If it’s gluten-free, you’ve probably guessed it’s a grain. You could always cheat and look in The Full Plate Diet book to see what it is. But we actually feature six gluten-free grains. Hah! Gotcha. So here’s a few more clues.
Because it’s low-fat, fiber-rich and one of the best sources of protein in the plant kingdom, providing nice levels of all eight essential amino acids.
It’s the low-fat, fiber- and protein-rich trio that’s the winning combo for better blood sugar control.
Have you figured it out yet?
In order to help you achieve better blood sugar readings after breakfast, try Cream of Buckwheat in place of Cream of Wheat or Cream of Rice, both of which spike your blood sugar.
Mystery solved. The uncommon Full Plate Superfood is buckwheat, specifically buckwheat groats. Buckwheat what? Groats. The word literally means “a hulled seed.”
Another breakfast winner for lower blood sugar is Great Groats and Oats, shorthand for buckwheat groats and steel-cut oats. Try it in place of cooked oatmeal made from quick oats, which tends to spike sugars.
At lunch or dinner, replace blood-sugar spiking potatoes or rice with Quick & Easy Buckwheat Pilaf.
Makes: 3 servings
Grind buckwheat groats into a coarse flour in a blender or coffee grinder. Whisk together ground groats and remaining ingredients in a saucepan and bring to a boil. Reduce heat and simmer, stirring constantly with a whisk,* until thickened, about 10 minutes. Enjoy topped with your favorite fruit, nuts and/or seeds.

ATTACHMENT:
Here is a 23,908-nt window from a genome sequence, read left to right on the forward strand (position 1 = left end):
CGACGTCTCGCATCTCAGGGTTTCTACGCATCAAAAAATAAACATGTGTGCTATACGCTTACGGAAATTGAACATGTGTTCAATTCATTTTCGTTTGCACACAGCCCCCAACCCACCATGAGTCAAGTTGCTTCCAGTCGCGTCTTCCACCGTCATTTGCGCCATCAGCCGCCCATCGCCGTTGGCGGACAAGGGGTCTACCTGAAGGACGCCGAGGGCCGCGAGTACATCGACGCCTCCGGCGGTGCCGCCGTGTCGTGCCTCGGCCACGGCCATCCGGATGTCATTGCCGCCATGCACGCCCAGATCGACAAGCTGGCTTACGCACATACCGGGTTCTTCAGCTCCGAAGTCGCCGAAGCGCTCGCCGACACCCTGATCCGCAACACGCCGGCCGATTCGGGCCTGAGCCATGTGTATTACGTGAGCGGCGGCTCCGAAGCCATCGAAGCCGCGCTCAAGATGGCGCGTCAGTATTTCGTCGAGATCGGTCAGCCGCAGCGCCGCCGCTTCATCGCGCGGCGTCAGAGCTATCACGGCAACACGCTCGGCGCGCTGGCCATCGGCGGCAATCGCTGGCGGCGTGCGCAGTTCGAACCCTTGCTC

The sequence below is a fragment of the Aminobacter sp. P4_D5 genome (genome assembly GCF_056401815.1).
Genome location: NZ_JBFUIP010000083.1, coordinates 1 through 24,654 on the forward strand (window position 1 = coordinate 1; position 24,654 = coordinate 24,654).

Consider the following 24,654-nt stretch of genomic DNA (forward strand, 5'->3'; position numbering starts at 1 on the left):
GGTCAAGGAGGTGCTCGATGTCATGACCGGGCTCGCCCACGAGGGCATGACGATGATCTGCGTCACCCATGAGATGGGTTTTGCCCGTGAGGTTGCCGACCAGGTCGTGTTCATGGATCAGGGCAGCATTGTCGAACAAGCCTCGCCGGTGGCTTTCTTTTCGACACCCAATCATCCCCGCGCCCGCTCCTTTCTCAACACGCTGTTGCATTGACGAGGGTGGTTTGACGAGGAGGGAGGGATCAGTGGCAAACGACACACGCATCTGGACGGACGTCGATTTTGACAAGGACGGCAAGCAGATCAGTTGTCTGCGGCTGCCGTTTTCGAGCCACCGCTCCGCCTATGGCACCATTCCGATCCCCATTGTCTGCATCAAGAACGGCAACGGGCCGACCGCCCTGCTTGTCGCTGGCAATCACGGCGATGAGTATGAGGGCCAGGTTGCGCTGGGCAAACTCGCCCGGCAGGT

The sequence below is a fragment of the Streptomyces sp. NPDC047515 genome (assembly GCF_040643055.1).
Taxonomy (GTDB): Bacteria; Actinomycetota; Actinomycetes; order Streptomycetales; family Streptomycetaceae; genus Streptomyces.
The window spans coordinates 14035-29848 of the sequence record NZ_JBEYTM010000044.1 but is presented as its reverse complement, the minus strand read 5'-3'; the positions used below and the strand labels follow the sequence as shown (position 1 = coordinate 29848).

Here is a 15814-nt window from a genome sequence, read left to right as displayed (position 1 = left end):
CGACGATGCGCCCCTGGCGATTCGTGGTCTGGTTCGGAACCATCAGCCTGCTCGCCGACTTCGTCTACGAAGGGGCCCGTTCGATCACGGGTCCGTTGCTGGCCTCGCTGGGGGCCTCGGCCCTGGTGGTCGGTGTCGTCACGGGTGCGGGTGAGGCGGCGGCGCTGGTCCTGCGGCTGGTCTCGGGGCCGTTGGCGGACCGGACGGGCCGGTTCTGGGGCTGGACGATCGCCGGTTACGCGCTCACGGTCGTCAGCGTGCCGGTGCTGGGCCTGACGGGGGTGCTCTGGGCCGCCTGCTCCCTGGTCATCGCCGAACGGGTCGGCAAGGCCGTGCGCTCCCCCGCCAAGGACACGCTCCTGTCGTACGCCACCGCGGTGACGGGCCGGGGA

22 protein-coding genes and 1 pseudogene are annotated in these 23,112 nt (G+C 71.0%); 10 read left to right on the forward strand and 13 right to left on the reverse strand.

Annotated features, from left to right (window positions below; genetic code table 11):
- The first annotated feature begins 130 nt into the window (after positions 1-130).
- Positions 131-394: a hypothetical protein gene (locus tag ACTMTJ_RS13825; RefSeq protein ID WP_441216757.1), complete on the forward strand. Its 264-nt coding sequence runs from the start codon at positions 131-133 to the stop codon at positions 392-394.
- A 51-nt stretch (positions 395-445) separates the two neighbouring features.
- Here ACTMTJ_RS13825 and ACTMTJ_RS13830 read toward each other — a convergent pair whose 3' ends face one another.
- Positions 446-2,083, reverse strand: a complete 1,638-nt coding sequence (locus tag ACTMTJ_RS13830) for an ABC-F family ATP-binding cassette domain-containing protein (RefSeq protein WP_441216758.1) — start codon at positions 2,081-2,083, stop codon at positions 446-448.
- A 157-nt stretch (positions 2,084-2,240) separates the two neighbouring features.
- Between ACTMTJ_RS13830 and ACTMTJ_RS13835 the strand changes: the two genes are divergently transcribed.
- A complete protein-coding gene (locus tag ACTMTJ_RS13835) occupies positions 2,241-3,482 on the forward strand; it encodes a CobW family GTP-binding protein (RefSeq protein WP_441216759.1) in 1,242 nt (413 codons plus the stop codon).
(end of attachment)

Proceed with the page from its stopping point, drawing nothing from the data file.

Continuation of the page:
Serving size: ¾ cup | Calories: 170 | Dietary fiber: 2g
*It’s important to stir with a whisk to keep out the lumps.
From The 30-Day Diabetes Miracle Cookbook
Yield: 3 servings
Stir together all ingredients in a medium saucepan and bring to a boil. Reduce the heat, cover and simmer, stirring occasionally, until the water is absorbed, about 20 minutes. Alternatively, you can put all ingredients in a small crock pot the night before, stir them together, set the crock pot on LOW, cover and cook all night. Enjoy topped with your favorite fruit, nuts and/or seeds.
Serving size: 1 cup | Calories: 226 | Dietary fiber: 6 grams
This has an unique earthy, woodsy flavor
Yield: 5 servings
In a medium saucepan, saute onions, mushrooms, garlic in olive oil until onions are translucent. Add remaining ingredients, stir together well, cover and bring to a boil. Reduce heat and continue cooking, stirring often, until water is absorbed, about 15 minutes. Remove from heat and let sit covered for five minutes. Delicious topped with sun-dried tomatoes.
Serving size: ¾ cup | Calories: 190 | Dietary fiber: 4g
Buckwheat is not wheat, nor is it related to wheat. In fact, it isn’t really a grain; it’s a pseudo grain, if you will. That’s because this triangular-shaped seed actually comes from a bush-like plant in the rhubarb family.
The name buckwheat is supposedly derived from the Dutch word bockweit, which means “beech wheat,” reflecting buckwheat’s beechnut-like shape and its wheat-like characteristics.